Teeth talk time

I thought it really was about time I did a teeth update.

So I’ve been going in to trial some teeth to see how they will look. A couple of weeks ago I went in ready to try some teeth on for size, I sat in the chair, and I put the teeth in. Now they don’t stay in on their own, I can’t talk or anything with them, but if I keep my teeth together then they stay in place. They gave me a hand-held mirror, which I sat on my lap as I put the teeth in, eventually putting it up in front of my face once they were in place and… well… I think watching this clip will give you an idea of how it went. This is an actual, exact re-enactment of how it went (must watch this before reading on)…


Yep. OK so they weren’t quite that bad, I slightly jest. But they were big. I felt quite strange. Actually it was quite demoralising, not going to lie. You pin all your hopes and dreams on looking a bit more normal with teeth and you see them and all you can think is ‘they’re not my teeth… Who’s teeth are they?’

Dwayne’s apparently.

I was clearly unhappy and the dentist and her assistant were telling me they looked good but I just didn’t feel right. She said ‘it’s probably just been so long that you’re used to seeing yourself without teeth and now having them there again seems weird. You’ve probably forgot what they looked like.’ Not a damn chance. ‘You’ve never had your teeth out and your face rebuilt’ snapped petulant teenage Jen who was lurking somewhere inside me. I felt bad saying it, but it’s true. It maybe seemed like the right thing for her to say but no, I don’t forget exactly what the teeth I have had for 30 years looked like just because I’ve been 9 months without them.

It was hard to tell how much of my dissatisfaction was just in general with the fact I’m going to look different now anyway no matter what, or whether they really were too big. But it felt like something worth fighting for. Although they told me big teeth are beautiful and they look fine, I was adamant that I needed smaller teeth. Well… I say adamant, if they were to tell me that smaller teeth wouldn’t work, I would learn to live with whatever I had to. But they agreed to try again and we booked in for me to go back the following week to try a size smaller. I didn’t feel great when I left the dentist surgery that day.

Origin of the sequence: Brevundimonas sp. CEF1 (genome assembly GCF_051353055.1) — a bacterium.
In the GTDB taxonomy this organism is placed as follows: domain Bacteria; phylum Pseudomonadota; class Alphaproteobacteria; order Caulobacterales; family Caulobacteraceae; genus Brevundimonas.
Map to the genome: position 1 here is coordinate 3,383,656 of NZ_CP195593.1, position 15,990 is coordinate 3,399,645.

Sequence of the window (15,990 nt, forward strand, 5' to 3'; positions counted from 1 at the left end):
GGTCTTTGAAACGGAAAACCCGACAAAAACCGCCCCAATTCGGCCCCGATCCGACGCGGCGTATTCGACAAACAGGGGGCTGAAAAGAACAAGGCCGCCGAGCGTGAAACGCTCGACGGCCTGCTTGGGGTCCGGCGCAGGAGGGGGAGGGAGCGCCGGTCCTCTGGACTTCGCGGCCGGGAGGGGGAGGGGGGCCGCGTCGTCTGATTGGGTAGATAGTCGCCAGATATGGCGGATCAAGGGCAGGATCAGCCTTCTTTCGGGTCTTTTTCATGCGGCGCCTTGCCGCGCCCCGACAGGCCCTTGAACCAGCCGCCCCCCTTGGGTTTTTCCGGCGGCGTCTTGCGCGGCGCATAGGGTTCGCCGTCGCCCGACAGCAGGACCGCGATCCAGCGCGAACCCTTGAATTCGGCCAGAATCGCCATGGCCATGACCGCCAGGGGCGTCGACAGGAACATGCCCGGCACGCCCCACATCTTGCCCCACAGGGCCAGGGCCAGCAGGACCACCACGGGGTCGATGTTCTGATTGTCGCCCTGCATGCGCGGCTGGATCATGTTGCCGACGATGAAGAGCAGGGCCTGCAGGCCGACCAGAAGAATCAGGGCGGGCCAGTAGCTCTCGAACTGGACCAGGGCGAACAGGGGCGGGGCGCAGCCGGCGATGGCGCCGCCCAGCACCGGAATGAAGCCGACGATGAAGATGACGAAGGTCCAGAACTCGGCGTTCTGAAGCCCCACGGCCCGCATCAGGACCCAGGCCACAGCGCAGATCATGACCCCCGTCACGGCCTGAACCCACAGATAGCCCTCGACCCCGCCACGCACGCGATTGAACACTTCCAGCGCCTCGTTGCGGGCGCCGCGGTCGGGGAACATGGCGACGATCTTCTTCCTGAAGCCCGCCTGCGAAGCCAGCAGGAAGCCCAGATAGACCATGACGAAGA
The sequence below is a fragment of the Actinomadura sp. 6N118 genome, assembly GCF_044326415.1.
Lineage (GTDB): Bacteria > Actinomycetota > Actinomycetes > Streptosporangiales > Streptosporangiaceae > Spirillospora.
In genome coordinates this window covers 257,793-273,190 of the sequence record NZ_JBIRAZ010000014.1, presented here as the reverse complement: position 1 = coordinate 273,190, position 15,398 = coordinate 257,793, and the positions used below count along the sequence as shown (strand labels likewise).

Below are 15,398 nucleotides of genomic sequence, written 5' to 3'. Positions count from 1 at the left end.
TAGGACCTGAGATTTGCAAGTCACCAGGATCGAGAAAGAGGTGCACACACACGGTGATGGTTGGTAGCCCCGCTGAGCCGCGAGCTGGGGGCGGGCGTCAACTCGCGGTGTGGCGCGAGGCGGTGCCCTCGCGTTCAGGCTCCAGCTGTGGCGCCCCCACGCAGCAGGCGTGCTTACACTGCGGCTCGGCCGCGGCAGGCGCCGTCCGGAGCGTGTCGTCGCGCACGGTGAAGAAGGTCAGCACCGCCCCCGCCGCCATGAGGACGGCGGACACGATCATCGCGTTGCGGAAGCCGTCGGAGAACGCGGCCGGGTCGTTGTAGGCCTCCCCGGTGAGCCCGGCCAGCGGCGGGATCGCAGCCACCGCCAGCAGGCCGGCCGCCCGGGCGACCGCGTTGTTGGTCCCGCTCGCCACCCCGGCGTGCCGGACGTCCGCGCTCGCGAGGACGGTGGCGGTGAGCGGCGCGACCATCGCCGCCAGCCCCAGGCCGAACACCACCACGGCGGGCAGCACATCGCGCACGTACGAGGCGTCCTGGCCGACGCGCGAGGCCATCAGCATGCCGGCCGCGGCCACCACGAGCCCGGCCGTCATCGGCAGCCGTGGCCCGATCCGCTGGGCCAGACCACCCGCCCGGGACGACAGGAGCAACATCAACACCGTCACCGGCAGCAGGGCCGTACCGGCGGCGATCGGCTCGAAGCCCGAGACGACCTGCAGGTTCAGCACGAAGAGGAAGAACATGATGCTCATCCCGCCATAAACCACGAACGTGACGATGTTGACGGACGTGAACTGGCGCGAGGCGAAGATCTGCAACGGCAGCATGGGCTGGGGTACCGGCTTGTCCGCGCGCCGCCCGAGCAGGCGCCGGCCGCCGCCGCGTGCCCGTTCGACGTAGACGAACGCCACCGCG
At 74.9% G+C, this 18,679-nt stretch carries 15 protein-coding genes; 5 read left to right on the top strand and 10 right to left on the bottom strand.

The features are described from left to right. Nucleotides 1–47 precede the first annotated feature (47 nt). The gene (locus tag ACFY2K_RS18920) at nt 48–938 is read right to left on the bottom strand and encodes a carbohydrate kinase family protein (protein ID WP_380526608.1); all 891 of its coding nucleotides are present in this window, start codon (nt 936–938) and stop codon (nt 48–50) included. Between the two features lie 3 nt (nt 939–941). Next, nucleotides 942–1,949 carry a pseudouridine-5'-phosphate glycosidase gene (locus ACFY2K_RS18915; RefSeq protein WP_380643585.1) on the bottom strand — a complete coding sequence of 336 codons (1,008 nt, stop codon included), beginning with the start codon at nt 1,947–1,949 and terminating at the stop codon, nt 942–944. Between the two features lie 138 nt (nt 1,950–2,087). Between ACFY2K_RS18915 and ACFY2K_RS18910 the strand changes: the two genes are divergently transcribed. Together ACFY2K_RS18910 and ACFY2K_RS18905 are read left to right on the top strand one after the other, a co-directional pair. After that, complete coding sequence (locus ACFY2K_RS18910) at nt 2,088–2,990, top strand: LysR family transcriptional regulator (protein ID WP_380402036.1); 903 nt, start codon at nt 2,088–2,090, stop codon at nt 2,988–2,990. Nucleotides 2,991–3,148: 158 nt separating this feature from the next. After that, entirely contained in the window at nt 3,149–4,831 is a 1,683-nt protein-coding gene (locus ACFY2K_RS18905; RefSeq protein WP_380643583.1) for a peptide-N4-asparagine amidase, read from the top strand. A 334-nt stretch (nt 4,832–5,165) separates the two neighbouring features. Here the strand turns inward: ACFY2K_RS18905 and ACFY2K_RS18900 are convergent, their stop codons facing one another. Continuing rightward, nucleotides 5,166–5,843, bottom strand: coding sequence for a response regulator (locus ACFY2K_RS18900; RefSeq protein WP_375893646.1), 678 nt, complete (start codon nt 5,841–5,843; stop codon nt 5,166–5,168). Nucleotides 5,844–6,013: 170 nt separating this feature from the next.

I worried of course that I wouldn’t like the smaller teeth either and I would have wasted their time and made a nuisance of myself. I almost feel like they’re a private practice and I’m a charity case (i.e. NHS), like they’re doing me a favour for treating me and I should just be grateful and do as I’m told. They don’t make me feel like that in any way, but I can’t help but have that thought in the back of my mind. I am so grateful to them for treating me, I know how lucky I am.

Anyway, cut to a week later. The weather had taken a turn for the worst, the day was cold, dark and rainy. The previous week had been sunny. Was London feeling my worries too? Mirroring my apprehension?

I sat in the chair again, held the mirror, put the teeth in, tentatively pulled the mirror up in front of me and smiled. Like… Smiled. Not just moved my lips back to reveal my teeth, I really smiled. They were my teeth. I felt relief wash over me. The dentist and assistant agreed, these were the ones. In fact the dentist said she was glad that we went for smaller teeth and that she has to remember that they’re my teeth. It’s a good point. Maybe the big teeth do look better on paper but it’s important for them to look good on me. That I feel comfortable.

She took a couple of photos and showed them to me. They were difficult to look at because it showed me how little of my face the teeth would actually fix, and how snarly I’m going to look, but hey. I’m going to have to come to terms with that eventually.

I should just interject here, someone said to me the other day ‘please don’t think I’m being an idiot, but didn’t they take moulds before surgery so that they would have something to base your teeth on?’ Not being an idiot, though I can see why you might think so for asking, you would think it would be the obvious thing to have done, but no. The dentists wanted moulds, but I guess it wasn’t something my surgeons had thought was an important thing to do before knocking my teeth out. I think in future it would be a bit better if somehow that process could be ironed out for any others going through a similar thing. It only takes a few minutes and would make such difference for the process later.